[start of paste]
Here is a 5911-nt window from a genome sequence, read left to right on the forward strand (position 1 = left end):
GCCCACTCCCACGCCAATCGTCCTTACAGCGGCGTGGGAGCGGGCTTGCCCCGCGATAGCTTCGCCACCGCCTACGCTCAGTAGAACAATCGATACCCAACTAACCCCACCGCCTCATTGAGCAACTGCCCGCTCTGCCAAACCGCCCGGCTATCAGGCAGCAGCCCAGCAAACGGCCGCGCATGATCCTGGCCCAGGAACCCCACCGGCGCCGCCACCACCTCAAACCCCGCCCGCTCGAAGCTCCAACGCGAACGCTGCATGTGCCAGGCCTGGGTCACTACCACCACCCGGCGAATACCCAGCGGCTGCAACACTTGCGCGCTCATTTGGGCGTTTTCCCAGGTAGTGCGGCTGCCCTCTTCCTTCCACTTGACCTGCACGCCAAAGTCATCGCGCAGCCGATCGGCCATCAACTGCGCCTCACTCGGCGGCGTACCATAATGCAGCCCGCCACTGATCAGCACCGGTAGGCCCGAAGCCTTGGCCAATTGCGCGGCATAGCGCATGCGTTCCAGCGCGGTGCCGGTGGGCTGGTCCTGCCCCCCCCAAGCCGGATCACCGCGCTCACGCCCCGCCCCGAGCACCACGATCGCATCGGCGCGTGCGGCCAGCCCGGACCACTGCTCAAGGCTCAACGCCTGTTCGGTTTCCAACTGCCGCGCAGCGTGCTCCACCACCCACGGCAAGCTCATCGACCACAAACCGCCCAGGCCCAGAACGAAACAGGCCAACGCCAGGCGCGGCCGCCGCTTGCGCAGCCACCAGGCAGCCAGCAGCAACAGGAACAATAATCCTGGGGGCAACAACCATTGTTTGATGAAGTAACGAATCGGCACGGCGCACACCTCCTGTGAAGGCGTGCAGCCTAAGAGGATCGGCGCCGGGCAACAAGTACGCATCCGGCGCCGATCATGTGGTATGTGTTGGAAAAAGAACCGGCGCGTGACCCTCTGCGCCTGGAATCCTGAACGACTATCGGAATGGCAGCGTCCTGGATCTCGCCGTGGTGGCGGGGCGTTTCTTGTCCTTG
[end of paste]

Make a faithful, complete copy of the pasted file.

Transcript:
Here is a 5911-nt window from a genome sequence, read left to right on the forward strand (position 1 = left end):
GCCCACTCCCACGCCAATCGTCCTTACAGCGGCGTGGGAGCGGGCTTGCCCCGCGATAGCTTCGCCACCGCCTACGCTCAGTAGAACAATCGATACCCAACTAACCCCACCGCCTCATTGAGCAACTGCCCGCTCTGCCAAACCGCCCGGCTATCAGGCAGCAGCCCAGCAAACGGCCGCGCATGATCCTGGCCCAGGAACCCCACCGGCGCCGCCACCACCTCAAACCCCGCCCGCTCGAAGCTCCAACGCGAACGCTGCATGTGCCAGGCCTGGGTCACTACCACCACCCGGCGAATACCCAGCGGCTGCAACACTTGCGCGCTCATTTGGGCGTTTTCCCAGGTAGTGCGGCTGCCCTCTTCCTTCCACTTGACCTGCACGCCAAAGTCATCGCGCAGCCGATCGGCCATCAACTGCGCCTCACTCGGCGGCGTACCATAATGCAGCCCGCCACTGATCAGCACCGGTAGGCCCGAAGCCTTGGCCAATTGCGCGGCATAGCGCATGCGTTCCAGCGCGGTGCCGGTGGGCTGGTCCTGCCCCCCCCAAGCCGGATCACCGCGCTCACGCCCCGCCCCGAGCACCACGATCGCATCGGCGCGTGCGGCCAGCCCGGACCACTGCTCAAGGCTCAACGCCTGTTCGGTTTCCAACTGCCGCGCAGCGTGCTCCACCACCCACGGCAAGCTCATCGACCACAAACCGCCCAGGCCCAGAACGAAACAGGCCAACGCCAGGCGCGGCCGCCGCTTGCGCAGCCACCAGGCAGCCAGCAGCAACAGGAACAATAATCCTGGGGGCAACAACCATTGTTTGATGAAGTAACGAATCGGCACGGCGCACACCTCCTGTGAAGGCGTGCAGCCTAAGAGGATCGGCGCCGGGCAACAAGTACGCATCCGGCGCCGATCATGTGGTATGTGTTGGAAAAAGAACCGGCGCGTGACCCTCTGCGCCTGGAATCCTGAACGACTATCGGAATGGCAGCGTCCTGGATCTCGCCGTGGTGGCGGGGCGTTTCTTGTCCTTG